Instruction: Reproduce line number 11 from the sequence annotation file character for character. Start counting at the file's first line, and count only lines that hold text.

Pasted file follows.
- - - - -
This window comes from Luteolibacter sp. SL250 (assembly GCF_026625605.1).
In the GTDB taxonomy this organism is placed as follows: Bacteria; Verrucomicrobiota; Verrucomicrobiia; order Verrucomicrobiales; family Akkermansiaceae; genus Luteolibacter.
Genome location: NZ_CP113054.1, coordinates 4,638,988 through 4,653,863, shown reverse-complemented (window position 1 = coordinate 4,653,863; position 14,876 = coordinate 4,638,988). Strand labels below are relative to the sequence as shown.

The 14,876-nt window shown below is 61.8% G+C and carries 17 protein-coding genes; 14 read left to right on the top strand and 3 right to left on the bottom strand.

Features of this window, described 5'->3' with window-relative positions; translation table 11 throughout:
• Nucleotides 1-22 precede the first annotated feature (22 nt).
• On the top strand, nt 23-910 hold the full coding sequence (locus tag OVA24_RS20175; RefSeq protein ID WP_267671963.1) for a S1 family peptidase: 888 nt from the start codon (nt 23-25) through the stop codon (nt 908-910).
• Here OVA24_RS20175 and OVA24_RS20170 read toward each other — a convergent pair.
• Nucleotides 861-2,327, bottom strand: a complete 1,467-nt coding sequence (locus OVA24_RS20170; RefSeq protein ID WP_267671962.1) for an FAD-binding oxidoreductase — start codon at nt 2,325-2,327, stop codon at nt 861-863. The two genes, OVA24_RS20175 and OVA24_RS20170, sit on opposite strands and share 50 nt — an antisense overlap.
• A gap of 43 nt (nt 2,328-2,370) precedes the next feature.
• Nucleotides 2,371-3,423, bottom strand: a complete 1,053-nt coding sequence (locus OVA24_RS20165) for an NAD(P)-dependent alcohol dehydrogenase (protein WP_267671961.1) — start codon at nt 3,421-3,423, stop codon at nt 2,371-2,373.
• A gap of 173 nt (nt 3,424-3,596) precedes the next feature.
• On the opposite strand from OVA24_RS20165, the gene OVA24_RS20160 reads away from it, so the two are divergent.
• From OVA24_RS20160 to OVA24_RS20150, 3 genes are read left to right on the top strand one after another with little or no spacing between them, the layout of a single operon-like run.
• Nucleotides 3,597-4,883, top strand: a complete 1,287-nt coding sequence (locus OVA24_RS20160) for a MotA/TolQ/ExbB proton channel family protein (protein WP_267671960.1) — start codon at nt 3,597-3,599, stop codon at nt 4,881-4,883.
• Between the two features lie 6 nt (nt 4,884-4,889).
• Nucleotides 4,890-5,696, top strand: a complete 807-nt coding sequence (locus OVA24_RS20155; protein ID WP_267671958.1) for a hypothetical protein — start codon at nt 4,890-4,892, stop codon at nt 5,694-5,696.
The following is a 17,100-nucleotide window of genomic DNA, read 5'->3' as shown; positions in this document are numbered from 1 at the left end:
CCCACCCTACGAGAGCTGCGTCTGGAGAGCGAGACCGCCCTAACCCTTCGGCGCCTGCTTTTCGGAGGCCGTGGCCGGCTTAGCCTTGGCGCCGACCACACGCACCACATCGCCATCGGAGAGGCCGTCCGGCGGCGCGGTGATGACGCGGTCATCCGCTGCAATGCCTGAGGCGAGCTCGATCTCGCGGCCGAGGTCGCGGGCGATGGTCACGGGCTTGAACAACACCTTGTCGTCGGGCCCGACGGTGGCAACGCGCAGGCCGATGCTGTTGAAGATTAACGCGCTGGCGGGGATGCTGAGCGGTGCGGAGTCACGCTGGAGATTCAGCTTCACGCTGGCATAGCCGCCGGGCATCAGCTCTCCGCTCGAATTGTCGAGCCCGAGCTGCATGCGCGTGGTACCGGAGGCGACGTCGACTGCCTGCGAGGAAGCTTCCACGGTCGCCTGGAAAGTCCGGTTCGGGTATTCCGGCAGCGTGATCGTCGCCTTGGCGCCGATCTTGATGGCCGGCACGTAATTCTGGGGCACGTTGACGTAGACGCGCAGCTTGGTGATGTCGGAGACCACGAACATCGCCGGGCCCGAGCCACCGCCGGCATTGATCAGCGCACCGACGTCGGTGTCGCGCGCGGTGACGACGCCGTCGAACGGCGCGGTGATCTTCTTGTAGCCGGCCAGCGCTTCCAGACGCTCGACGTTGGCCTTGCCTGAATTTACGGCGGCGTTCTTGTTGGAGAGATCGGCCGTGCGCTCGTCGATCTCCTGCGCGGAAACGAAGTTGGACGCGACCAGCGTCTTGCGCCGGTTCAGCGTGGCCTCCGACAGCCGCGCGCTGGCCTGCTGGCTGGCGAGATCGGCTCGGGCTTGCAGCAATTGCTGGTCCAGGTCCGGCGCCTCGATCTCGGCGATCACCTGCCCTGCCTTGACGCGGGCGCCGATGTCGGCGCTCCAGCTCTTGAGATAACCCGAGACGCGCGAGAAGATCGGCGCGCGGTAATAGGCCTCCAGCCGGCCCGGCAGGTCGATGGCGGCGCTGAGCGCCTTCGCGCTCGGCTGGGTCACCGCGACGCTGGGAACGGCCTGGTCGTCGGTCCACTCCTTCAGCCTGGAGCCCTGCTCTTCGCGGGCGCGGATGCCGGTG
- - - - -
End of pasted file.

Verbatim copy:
• Nucleotides 2,371-3,423, bottom strand: a complete 1,053-nt coding sequence (locus OVA24_RS20165) for an NAD(P)-dependent alcohol dehydrogenase (protein WP_267671961.1) — start codon at nt 3,421-3,423, stop codon at nt 2,371-2,373.